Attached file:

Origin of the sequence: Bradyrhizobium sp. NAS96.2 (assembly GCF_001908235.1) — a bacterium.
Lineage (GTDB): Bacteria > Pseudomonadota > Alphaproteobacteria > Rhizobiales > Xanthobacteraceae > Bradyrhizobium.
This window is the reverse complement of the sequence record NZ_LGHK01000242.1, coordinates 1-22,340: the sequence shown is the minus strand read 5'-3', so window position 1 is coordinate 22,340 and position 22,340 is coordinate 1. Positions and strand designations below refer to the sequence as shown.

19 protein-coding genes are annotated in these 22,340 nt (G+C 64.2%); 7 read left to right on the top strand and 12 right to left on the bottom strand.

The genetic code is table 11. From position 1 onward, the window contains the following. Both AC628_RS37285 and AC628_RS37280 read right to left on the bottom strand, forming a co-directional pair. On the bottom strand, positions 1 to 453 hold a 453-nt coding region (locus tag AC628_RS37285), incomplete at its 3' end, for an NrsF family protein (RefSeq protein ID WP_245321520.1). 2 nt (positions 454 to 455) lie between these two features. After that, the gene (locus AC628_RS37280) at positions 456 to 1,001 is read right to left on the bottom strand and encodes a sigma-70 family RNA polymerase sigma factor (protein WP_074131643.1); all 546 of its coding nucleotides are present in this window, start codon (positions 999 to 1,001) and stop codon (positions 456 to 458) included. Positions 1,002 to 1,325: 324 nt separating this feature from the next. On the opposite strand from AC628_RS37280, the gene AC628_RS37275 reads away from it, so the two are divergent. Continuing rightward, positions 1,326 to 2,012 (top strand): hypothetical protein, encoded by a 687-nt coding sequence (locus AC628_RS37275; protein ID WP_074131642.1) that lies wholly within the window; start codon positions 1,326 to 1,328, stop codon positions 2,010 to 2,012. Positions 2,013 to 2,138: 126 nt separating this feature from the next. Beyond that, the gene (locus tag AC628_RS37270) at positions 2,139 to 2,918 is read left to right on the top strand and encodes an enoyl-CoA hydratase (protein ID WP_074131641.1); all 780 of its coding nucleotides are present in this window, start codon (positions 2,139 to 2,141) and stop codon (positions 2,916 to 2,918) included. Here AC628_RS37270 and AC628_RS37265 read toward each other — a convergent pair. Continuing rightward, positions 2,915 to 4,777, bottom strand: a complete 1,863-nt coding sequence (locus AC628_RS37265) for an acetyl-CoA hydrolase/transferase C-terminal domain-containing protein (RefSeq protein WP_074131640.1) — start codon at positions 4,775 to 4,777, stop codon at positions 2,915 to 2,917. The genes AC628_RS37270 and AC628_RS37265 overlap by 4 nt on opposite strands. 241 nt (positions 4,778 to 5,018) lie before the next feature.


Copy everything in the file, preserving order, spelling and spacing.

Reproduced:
Origin of the sequence: Bradyrhizobium sp. NAS96.2 (assembly GCF_001908235.1) — a bacterium.
Lineage (GTDB): Bacteria > Pseudomonadota > Alphaproteobacteria > Rhizobiales > Xanthobacteraceae > Bradyrhizobium.
This window is the reverse complement of the sequence record NZ_LGHK01000242.1, coordinates 1-22,340: the sequence shown is the minus strand read 5'-3', so window position 1 is coordinate 22,340 and position 22,340 is coordinate 1. Positions and strand designations below refer to the sequence as shown.

19 protein-coding genes are annotated in these 22,340 nt (G+C 64.2%); 7 read left to right on the top strand and 12 right to left on the bottom strand.

The genetic code is table 11. From position 1 onward, the window contains the following. Both AC628_RS37285 and AC628_RS37280 read right to left on the bottom strand, forming a co-directional pair. On the bottom strand, positions 1 to 453 hold a 453-nt coding region (locus tag AC628_RS37285), incomplete at its 3' end, for an NrsF family protein (RefSeq protein ID WP_245321520.1). 2 nt (positions 454 to 455) lie between these two features. After that, the gene (locus AC628_RS37280) at positions 456 to 1,001 is read right to left on the bottom strand and encodes a sigma-70 family RNA polymerase sigma factor (protein WP_074131643.1); all 546 of its coding nucleotides are present in this window, start codon (positions 999 to 1,001) and stop codon (positions 456 to 458) included. Positions 1,002 to 1,325: 324 nt separating this feature from the next. On the opposite strand from AC628_RS37280, the gene AC628_RS37275 reads away from it, so the two are divergent. Continuing rightward, positions 1,326 to 2,012 (top strand): hypothetical protein, encoded by a 687-nt coding sequence (locus AC628_RS37275; protein ID WP_074131642.1) that lies wholly within the window; start codon positions 1,326 to 1,328, stop codon positions 2,010 to 2,012. Positions 2,013 to 2,138: 126 nt separating this feature from the next. Beyond that, the gene (locus tag AC628_RS37270) at positions 2,139 to 2,918 is read left to right on the top strand and encodes an enoyl-CoA hydratase (protein ID WP_074131641.1); all 780 of its coding nucleotides are present in this window, start codon (positions 2,139 to 2,141) and stop codon (positions 2,916 to 2,918) included. Here AC628_RS37270 and AC628_RS37265 read toward each other — a convergent pair. Continuing rightward, positions 2,915 to 4,777, bottom strand: a complete 1,863-nt coding sequence (locus AC628_RS37265) for an acetyl-CoA hydrolase/transferase C-terminal domain-containing protein (RefSeq protein WP_074131640.1) — start codon at positions 4,775 to 4,777, stop codon at positions 2,915 to 2,917. The genes AC628_RS37270 and AC628_RS37265 overlap by 4 nt on opposite strands. 241 nt (positions 4,778 to 5,018) lie before the next feature.